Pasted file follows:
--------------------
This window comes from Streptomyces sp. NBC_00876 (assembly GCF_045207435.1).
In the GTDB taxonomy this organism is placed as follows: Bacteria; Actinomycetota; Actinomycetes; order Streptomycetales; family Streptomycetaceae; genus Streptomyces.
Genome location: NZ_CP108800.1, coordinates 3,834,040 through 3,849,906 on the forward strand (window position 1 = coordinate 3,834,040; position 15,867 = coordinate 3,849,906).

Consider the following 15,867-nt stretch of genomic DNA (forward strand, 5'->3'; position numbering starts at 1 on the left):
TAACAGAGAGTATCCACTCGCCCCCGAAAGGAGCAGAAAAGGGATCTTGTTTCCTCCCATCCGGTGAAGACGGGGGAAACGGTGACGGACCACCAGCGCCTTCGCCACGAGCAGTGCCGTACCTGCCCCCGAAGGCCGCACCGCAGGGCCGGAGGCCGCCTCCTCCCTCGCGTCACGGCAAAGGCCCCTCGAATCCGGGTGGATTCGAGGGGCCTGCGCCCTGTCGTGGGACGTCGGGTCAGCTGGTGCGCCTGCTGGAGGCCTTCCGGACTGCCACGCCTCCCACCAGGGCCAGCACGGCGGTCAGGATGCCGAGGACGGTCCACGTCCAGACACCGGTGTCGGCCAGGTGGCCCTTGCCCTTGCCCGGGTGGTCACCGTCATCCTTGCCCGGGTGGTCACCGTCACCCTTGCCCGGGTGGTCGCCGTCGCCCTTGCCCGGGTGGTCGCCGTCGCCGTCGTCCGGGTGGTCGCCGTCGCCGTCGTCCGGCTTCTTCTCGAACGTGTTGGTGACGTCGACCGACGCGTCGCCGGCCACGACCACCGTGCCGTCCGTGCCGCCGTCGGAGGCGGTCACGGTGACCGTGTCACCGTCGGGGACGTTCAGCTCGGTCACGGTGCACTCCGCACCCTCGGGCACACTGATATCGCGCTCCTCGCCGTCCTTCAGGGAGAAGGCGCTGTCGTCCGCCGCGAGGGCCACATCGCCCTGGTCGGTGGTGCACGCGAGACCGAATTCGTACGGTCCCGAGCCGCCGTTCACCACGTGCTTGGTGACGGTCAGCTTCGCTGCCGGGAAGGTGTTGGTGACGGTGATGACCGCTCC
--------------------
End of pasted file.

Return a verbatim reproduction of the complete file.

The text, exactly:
This window comes from Streptomyces sp. NBC_00876 (assembly GCF_045207435.1).
In the GTDB taxonomy this organism is placed as follows: Bacteria; Actinomycetota; Actinomycetes; order Streptomycetales; family Streptomycetaceae; genus Streptomyces.
Genome location: NZ_CP108800.1, coordinates 3,834,040 through 3,849,906 on the forward strand (window position 1 = coordinate 3,834,040; position 15,867 = coordinate 3,849,906).

Consider the following 15,867-nt stretch of genomic DNA (forward strand, 5'->3'; position numbering starts at 1 on the left):
TAACAGAGAGTATCCACTCGCCCCCGAAAGGAGCAGAAAAGGGATCTTGTTTCCTCCCATCCGGTGAAGACGGGGGAAACGGTGACGGACCACCAGCGCCTTCGCCACGAGCAGTGCCGTACCTGCCCCCGAAGGCCGCACCGCAGGGCCGGAGGCCGCCTCCTCCCTCGCGTCACGGCAAAGGCCCCTCGAATCCGGGTGGATTCGAGGGGCCTGCGCCCTGTCGTGGGACGTCGGGTCAGCTGGTGCGCCTGCTGGAGGCCTTCCGGACTGCCACGCCTCCCACCAGGGCCAGCACGGCGGTCAGGATGCCGAGGACGGTCCACGTCCAGACACCGGTGTCGGCCAGGTGGCCCTTGCCCTTGCCCGGGTGGTCACCGTCATCCTTGCCCGGGTGGTCACCGTCACCCTTGCCCGGGTGGTCGCCGTCGCCCTTGCCCGGGTGGTCGCCGTCGCCGTCGTCCGGGTGGTCGCCGTCGCCGTCGTCCGGCTTCTTCTCGAACGTGTTGGTGACGTCGACCGACGCGTCGCCGGCCACGACCACCGTGCCGTCCGTGCCGCCGTCGGAGGCGGTCACGGTGACCGTGTCACCGTCGGGGACGTTCAGCTCGGTCACGGTGCACTCCGCACCCTCGGGCACACTGATATCGCGCTCCTCGCCGTCCTTCAGGGAGAAGGCGCTGTCGTCCGCCGCGAGGGCCACATCGCCCTGGTCGGTGGTGCACGCGAGACCGAATTCGTACGGTCCCGAGCCGCCGTTCACCACGTGCTTGGTGACGGTCAGCTTCGCTGCCGGGAAGGTGTTGGTGACGGTGATGACCGCTCC